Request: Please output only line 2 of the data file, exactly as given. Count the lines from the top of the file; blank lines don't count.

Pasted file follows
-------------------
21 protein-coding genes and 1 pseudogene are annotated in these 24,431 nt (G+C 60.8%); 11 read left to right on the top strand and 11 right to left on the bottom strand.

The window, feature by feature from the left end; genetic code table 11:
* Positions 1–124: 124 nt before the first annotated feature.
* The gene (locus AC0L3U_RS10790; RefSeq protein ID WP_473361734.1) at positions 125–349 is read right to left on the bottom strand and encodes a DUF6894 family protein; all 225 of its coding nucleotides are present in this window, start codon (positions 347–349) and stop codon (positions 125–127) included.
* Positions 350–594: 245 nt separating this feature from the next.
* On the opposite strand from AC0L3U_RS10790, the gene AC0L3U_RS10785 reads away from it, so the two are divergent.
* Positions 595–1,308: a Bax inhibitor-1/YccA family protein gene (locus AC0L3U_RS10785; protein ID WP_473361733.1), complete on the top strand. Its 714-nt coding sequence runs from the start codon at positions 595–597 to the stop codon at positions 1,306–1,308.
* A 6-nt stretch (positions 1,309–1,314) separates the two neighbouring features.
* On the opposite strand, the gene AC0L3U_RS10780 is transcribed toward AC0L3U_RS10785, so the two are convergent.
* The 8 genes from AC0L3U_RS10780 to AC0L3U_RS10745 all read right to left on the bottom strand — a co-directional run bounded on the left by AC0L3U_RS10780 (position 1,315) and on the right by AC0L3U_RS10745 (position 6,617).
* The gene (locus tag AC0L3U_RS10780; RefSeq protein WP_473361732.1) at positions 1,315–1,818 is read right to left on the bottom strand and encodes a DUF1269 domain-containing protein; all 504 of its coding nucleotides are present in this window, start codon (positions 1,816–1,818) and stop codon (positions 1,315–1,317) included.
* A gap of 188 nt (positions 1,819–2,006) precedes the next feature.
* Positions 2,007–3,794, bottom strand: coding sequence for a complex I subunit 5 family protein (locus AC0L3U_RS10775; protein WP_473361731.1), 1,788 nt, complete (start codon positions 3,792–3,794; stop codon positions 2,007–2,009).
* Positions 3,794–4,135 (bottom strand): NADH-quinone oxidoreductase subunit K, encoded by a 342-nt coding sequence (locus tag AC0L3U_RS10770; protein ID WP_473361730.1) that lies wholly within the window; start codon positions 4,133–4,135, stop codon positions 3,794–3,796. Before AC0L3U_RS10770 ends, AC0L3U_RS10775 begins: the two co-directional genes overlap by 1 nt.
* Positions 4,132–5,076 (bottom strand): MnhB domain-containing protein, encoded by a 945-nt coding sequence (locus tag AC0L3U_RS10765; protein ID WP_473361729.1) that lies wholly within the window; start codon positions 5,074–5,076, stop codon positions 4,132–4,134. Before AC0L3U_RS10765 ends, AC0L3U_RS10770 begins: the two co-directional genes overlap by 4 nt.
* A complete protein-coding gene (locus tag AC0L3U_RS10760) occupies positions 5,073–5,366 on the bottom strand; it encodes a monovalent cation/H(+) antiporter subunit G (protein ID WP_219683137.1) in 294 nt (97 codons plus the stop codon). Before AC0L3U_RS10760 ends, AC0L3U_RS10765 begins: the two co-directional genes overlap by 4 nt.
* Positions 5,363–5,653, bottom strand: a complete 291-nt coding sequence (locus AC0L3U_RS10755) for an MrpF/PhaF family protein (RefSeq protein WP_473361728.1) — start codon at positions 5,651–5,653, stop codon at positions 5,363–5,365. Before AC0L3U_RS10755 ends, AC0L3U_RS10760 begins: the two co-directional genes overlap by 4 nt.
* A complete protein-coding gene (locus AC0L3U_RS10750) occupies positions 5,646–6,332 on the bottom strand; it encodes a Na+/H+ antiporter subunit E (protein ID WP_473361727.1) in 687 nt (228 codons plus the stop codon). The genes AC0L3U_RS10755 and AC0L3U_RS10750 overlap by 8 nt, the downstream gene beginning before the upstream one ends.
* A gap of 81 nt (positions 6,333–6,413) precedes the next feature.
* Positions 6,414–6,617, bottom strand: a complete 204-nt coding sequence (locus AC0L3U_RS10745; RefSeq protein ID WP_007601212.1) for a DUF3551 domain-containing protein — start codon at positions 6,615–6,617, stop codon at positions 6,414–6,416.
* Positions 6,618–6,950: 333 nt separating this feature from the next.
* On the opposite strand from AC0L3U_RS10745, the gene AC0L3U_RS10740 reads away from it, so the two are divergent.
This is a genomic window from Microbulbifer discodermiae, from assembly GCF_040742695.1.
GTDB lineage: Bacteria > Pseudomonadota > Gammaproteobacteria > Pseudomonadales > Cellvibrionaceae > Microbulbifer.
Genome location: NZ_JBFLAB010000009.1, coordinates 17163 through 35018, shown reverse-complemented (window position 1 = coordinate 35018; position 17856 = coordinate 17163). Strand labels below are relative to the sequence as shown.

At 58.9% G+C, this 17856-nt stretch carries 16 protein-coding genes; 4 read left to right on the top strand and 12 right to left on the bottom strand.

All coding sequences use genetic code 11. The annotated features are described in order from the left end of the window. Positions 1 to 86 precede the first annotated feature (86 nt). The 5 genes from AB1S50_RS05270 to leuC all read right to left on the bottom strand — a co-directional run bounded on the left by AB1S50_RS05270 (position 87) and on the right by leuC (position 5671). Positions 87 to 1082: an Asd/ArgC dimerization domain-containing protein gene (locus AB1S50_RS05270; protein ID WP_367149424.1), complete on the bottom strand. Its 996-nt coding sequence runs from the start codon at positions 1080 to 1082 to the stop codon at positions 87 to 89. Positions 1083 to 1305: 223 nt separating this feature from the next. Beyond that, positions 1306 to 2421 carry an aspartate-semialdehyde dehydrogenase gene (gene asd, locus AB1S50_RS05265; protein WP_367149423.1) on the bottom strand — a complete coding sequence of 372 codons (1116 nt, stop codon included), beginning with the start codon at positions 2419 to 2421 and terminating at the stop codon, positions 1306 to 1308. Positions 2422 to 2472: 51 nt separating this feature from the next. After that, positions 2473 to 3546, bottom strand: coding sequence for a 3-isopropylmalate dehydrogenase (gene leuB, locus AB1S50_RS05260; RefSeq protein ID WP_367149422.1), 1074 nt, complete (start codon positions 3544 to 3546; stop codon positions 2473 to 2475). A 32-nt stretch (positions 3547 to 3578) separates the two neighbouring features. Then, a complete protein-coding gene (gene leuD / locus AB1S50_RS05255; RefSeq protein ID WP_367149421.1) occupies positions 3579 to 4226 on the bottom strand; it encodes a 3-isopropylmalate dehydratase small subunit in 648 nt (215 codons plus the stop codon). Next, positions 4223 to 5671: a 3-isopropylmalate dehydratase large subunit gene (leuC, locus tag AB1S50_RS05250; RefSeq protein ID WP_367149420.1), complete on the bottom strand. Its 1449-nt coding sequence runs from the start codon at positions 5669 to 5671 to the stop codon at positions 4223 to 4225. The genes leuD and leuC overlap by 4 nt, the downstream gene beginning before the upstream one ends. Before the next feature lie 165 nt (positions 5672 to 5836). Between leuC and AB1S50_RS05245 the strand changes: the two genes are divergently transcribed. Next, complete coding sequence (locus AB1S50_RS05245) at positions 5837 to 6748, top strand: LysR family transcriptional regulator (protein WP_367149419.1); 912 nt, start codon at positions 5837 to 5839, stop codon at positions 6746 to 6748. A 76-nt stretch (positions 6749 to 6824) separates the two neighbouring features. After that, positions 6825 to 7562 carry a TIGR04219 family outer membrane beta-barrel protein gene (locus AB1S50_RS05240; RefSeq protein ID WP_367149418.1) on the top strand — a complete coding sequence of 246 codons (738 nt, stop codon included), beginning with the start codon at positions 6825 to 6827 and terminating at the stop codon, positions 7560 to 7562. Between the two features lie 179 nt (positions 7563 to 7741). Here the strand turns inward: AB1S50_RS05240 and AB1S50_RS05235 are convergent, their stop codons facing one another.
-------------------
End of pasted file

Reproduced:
The window, feature by feature from the left end; genetic code table 11: